Tomcat Ssl Keystore

 
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Convert .PFX to JKS Keystore for Tomcat Server.

Tomcat Ssl Keystore

In a text editor, open the Tomcat server.xml file. The server.xml file is usually located in the conf. Configuring Tomcat To Use SSL PART I - The Keystore. Step 1 - Creating the Keystore. The first step to enabling SSL on your server is to create and edit this file. Step 2 - Creating the Certificate Signing Request. Now that you've created your keystore, it's time to create a file.

Tomcat SSL or HTTPS Configuration Example Secure Socket Layer (SSL) is a secure transfer protocol used for communication on the Internet using cryptographic methods. The main purpose of the SSL protocol is to guarantee that no one can tamper with the communication between a browser and the server where the web application is deployed. A Step-By-Step Guide to Securing a Tomcat Server With LetsEncrypt or Any SSL Certificate Step 1 — Prerequisites. Running Centos system with sudo privileges shell access. A domain name registered and pointed to. Step 2— Install Certbot (O). The certbot package is provided by EPEL.

Keytool -import -alias tomcat -keystore tomcat.keystore -trustcacerts -file name of the root certificate Update the server.xml file with the correct keystore location in the Tomcat directory. The HTTPS connector is commented out by default.

Using the pfx file in the IIS folder from your zip file, make sure to replace the domain-com with your own domain-name and 123456 with your own password:
keytool -importkeystore -srckeystore domain-com.pfx -srcstoretype pkcs12 -srcalias 1 -srcstorepass 123456 -destkeystore domain-com.jks -deststoretype jks -deststorepass 123456 -destalias server

Your keystore file (domain-com.jks) is now ready to be used on your Tomcat Server. Now, you need to configure your server to use it.

Note:
You must install the SSL Certificate file to the same keystore and under the same alias name (i.e. 'server') that you used to generate your CSR. If you try to install it to a different keystore, the install command in the next step will not work.

Tomcat

Configuring your SSL Connector

Before Tomcat can accept secure connections, you need to configure an SSL Connector.

  1. In a text editor, open the Tomcat server.xml file. The server.xml file is usually located in the conf folder of your Tomcat's home directory.
  2. Locate the connector that you want to use the new keystore to secure. Usually, a connector with port 443 or 8443 is used, as shown in step 4.
  3. If necessary, uncomment the connector. To uncomment a connector, remove the comment tags (<!-- and -->).
  4. Specify the correct keystore filename and password in your connector configuration. When you are done, your connector should look something like this:
    <Connector <strong>port='443'</strong> maxHttpHeaderSize='8192' maxThreads='150' minSpareThreads='25' maxSpareThreads='75' enableLookups='false' disableUploadTimeout='true' acceptCount='100' scheme='https' secure='true' <strong>SSLEnabled='true'</strong> clientAuth='false' sslProtocol='TLS'<strong>keyAlias='server' keystoreFile='/home/user_name/domain-com.jks' keystorePass='123456'</strong> />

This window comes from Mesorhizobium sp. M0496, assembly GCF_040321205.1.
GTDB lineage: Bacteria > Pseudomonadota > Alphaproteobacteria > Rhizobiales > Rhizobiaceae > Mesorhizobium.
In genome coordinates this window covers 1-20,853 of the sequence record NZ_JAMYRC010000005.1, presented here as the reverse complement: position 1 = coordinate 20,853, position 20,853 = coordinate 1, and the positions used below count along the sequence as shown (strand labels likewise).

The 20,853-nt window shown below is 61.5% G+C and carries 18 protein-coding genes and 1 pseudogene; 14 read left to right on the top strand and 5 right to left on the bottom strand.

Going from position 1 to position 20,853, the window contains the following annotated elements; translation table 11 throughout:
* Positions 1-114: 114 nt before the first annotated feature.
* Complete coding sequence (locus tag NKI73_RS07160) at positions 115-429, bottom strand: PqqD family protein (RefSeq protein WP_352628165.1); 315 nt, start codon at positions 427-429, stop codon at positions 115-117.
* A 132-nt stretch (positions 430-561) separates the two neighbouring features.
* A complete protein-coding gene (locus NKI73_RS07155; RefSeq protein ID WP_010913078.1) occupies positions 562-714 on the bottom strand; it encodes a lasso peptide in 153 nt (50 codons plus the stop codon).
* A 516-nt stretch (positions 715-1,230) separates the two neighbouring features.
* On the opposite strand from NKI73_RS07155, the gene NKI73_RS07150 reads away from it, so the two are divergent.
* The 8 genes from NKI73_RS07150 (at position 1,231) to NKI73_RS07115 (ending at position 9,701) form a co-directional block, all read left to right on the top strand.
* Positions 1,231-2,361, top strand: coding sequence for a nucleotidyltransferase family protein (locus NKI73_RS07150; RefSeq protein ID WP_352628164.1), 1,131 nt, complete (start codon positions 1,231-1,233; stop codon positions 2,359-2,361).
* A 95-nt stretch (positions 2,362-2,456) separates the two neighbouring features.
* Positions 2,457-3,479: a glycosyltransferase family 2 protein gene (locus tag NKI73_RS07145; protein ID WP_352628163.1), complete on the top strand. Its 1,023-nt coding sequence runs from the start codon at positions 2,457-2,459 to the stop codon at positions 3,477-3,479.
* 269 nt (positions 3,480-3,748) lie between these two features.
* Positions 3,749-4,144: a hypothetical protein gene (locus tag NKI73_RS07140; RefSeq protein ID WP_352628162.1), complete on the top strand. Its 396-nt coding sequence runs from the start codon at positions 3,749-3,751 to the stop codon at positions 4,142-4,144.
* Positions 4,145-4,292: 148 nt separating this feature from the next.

Note: Replace the user_name in code with your username, domain-com with your own domain name, 123456 with your own password. If you are using a version of Tomcat prior to Tomcat 7, you need to change 'keystorePass' to 'keypass'.
  5. Save your changes to the server.xml file.
  6. Restart Tomcat.
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Tomcat Ssl Keystore

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An SSL certificate was required for one of our customers. The SSL certificate was to be used with a Tomcat server, but I decided to give the customer the flexibility to re-use this certificate on a different webserver if needed. This meant I used openssl to generate the certificate and then created a pkcs12 keystore.

Create the private key and certificate request

Create the certificate key

Remove the passphrase from the key

Create the Certificate request

Tomcat Ssl Keystore Type

Create the Keystore file for use with tomcat and keytool

Tomcat Ssl Keystore

I had some trouble getting this to work. This is a very simple procedure when working with certs signed by GoDaddy, but certs from Verisign needed some extra hand-holding. There is some information on how to do this is found at http://conshell.net/wiki/index.php/OpenSSL_to_Keytool_Conversion_tips.

I did not follow the instructions on this site. I ended up creating a keystore in the pkcs12 format instead of the default jks format. This site above does have instructions for converting a pkcs12 keystore to a jks format, if you require.

The signed certificate was downloaded to clients.adaptivetcr.com.cer. The Secure Site with EV Root bundle was downloaded to intermediate.crt. When I first attempted to create the keystore file, I received the error below

Now the interesting thing about this error is that if you attempt a openssl verify using both cert file and intermediate.crt, it does not complain and gives the “OK” message. After a bit of testing, I found that you need to make a new CAfile to be used, that combines the cacerts file from the openssl distribution and the intermediate.crt file.

This successfully created the keystore file. You can look at the contents of the keystore by running